In setting the amount of any fee, or rate or other factor, in fees regulations, the Secretary of State may have regard only to—

  • the costs of exercising the function;
  • benefits that the Secretary of State thinks are likely to accrue to any person in connection with the exercise of the function;
  • the costs of exercising any other function in connection with immigration or nationality;
  • the promotion of economic growth;
  • fees charged by or on behalf of governments of other countries in respect of comparable functions;
  • any international agreement.

Presumably, the Government believes – and would argue – that it is permissible to reshuffle Home Office resources in order to ensure that fees make a bigger contribution to the costs of the other immigration and nationality functions.

Such a list of restrictions doesn’t really exist in law with regard to the Government’s right to alter the immigration health surcharge.

It is also interesting to note, however, that in his statement announcing the fee increases, John Glen made much of the importance of “cutting high, persistent inflation.” He reiterated the Prime Minister’s previously announced goal of halving inflation during 2023, and said that the Government “must take responsible decisions on the public finances, because borrowing is itself inflationary.”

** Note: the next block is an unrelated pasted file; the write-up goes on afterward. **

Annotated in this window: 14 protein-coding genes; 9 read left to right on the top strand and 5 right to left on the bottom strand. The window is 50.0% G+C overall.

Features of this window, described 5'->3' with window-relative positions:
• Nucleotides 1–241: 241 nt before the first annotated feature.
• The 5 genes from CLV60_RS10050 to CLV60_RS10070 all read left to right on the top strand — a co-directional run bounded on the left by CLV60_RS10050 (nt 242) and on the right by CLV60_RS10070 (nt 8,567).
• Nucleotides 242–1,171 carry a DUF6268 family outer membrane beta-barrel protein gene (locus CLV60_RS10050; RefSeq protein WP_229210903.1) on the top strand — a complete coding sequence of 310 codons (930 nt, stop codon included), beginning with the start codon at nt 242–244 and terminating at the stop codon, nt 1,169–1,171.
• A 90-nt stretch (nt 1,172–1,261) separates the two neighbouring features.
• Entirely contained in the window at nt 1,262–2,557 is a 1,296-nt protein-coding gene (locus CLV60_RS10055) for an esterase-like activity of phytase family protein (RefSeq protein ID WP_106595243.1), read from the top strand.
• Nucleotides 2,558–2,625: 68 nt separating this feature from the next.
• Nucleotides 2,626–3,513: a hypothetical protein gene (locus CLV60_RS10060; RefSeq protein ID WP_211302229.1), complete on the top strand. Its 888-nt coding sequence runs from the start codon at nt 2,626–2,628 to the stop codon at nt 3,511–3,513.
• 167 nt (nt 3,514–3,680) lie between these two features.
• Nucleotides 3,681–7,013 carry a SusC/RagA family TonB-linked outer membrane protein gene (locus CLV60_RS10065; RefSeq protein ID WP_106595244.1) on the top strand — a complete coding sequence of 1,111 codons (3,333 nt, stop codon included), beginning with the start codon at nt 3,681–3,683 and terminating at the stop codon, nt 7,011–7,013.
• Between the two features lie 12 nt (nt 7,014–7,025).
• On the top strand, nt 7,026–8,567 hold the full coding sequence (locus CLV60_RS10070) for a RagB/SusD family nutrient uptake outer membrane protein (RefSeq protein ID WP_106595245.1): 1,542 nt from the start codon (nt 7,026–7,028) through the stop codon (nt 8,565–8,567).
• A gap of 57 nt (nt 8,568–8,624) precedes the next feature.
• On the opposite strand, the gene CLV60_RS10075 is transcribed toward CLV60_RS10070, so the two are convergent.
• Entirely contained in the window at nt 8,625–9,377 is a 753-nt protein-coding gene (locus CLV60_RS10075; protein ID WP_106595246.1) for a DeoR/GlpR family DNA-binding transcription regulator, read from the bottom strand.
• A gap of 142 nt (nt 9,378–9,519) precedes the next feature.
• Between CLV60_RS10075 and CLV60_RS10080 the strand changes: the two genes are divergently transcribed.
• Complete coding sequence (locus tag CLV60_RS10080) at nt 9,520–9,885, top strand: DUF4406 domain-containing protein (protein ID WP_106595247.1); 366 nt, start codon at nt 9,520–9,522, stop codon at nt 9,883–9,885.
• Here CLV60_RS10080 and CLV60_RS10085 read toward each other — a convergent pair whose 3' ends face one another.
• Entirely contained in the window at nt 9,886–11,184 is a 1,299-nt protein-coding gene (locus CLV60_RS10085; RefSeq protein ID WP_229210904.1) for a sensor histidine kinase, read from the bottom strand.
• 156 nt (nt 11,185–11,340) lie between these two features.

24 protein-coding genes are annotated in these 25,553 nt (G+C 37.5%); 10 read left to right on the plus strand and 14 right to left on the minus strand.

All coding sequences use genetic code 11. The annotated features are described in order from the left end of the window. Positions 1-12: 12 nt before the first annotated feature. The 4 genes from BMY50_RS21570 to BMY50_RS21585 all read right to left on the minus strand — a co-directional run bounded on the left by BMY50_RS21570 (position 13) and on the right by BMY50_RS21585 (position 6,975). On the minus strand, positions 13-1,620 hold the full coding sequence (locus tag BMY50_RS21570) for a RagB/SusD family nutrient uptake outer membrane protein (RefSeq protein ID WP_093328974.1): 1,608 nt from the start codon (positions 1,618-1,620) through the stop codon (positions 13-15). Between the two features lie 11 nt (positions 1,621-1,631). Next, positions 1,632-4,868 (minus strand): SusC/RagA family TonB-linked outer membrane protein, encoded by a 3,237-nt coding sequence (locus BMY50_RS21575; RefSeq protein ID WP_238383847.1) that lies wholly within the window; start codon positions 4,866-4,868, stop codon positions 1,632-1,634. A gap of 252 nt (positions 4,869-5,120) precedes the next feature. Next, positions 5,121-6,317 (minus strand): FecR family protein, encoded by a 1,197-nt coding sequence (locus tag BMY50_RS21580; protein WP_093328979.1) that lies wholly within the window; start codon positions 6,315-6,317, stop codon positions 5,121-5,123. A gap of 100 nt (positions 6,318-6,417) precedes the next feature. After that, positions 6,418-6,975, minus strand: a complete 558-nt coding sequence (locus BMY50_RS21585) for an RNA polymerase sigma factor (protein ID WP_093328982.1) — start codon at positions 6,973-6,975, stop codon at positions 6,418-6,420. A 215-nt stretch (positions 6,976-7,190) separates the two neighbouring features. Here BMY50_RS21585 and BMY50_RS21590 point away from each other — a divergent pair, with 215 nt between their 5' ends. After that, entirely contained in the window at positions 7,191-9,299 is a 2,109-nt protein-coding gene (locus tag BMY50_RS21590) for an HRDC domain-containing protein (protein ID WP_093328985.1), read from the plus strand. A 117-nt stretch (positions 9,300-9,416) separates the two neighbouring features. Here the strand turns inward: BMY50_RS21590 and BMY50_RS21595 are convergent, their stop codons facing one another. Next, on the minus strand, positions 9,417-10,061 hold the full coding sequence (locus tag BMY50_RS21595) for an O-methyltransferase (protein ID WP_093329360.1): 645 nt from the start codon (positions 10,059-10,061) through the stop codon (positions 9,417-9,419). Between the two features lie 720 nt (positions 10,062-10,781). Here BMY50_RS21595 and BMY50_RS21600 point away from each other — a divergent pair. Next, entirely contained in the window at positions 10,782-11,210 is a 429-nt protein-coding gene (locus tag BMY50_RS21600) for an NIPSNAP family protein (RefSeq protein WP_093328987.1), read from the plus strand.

Naturally, here at Cranbrook Legal, we are specialists in UK immigration law; we are not economists or accountants, so we will not dwell for too long on this aspect of how the changes have been justified. However, it seems far from certain whether putting so much additional financial burden on UK migrants would be effective in keeping inflation down.

After all, UK employers that seek to obtain a sponsor licence from the Home Office so that they can recruit workers from abroad, typically do so because – in light of the well-documented shortages of certain skills in the UK population – they need to do this in order to hire workers with the skills they need. If such employers were able to hire suitable candidates within the UK instead, they would do that, not least as it would enable them to avoid the Home Office’s sponsor licence fees.